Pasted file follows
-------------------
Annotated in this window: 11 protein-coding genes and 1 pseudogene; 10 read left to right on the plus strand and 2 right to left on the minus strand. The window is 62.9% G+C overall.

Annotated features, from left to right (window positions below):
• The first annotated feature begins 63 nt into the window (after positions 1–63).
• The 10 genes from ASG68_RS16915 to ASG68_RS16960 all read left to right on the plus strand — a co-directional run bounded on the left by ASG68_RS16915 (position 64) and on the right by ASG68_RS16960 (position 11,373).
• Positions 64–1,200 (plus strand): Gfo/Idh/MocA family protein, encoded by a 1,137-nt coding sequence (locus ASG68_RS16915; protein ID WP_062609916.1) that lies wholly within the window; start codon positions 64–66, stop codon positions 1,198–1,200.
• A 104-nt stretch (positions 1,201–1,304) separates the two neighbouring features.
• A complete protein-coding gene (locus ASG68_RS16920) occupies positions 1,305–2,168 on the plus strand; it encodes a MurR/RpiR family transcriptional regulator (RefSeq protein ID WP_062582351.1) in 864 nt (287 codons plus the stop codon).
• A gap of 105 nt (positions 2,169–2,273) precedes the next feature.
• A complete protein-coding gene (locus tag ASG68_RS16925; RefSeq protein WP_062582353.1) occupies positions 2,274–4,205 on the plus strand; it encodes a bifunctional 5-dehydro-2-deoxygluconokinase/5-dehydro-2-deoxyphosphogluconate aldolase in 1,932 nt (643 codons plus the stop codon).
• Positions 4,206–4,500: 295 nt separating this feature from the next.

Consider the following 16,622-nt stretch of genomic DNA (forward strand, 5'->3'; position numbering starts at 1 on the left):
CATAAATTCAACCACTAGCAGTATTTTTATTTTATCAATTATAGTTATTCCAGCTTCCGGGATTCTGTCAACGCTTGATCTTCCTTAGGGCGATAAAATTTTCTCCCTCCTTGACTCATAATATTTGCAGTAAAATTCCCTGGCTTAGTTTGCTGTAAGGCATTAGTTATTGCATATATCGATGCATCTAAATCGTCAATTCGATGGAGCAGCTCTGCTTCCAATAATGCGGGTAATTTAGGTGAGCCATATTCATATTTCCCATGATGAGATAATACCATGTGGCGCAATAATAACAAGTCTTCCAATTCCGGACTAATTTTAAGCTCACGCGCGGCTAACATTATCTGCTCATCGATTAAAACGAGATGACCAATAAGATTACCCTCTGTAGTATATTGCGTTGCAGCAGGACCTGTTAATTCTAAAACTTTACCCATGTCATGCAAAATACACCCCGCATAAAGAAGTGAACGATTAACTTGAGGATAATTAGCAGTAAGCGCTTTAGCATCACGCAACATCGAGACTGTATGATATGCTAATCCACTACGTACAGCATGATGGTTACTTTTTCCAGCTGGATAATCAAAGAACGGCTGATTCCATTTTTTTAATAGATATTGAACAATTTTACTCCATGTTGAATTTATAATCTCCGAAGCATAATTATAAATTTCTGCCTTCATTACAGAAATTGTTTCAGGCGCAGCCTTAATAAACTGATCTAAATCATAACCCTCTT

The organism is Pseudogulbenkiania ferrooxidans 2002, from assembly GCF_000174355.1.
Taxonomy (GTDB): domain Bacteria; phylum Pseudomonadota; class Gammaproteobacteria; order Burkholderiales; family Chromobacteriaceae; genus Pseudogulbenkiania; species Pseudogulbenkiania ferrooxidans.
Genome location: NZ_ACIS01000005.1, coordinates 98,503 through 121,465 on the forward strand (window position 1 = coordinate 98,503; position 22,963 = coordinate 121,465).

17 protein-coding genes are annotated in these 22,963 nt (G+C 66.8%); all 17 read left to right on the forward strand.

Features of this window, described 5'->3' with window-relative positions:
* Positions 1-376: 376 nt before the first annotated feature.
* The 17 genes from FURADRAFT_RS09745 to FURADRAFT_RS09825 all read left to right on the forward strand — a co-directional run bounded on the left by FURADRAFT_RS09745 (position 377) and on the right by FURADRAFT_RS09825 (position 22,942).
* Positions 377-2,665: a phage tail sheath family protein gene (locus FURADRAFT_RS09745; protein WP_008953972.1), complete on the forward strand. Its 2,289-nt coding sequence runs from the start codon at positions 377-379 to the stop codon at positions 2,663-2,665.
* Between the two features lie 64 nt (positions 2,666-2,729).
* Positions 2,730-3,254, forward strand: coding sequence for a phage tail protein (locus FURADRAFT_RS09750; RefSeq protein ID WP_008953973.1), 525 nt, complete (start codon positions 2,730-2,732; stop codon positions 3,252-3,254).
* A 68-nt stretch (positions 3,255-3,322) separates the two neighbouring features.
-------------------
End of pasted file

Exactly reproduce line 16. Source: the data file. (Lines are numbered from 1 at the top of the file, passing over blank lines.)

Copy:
17 protein-coding genes are annotated in these 22,963 nt (G+C 66.8%); all 17 read left to right on the forward strand.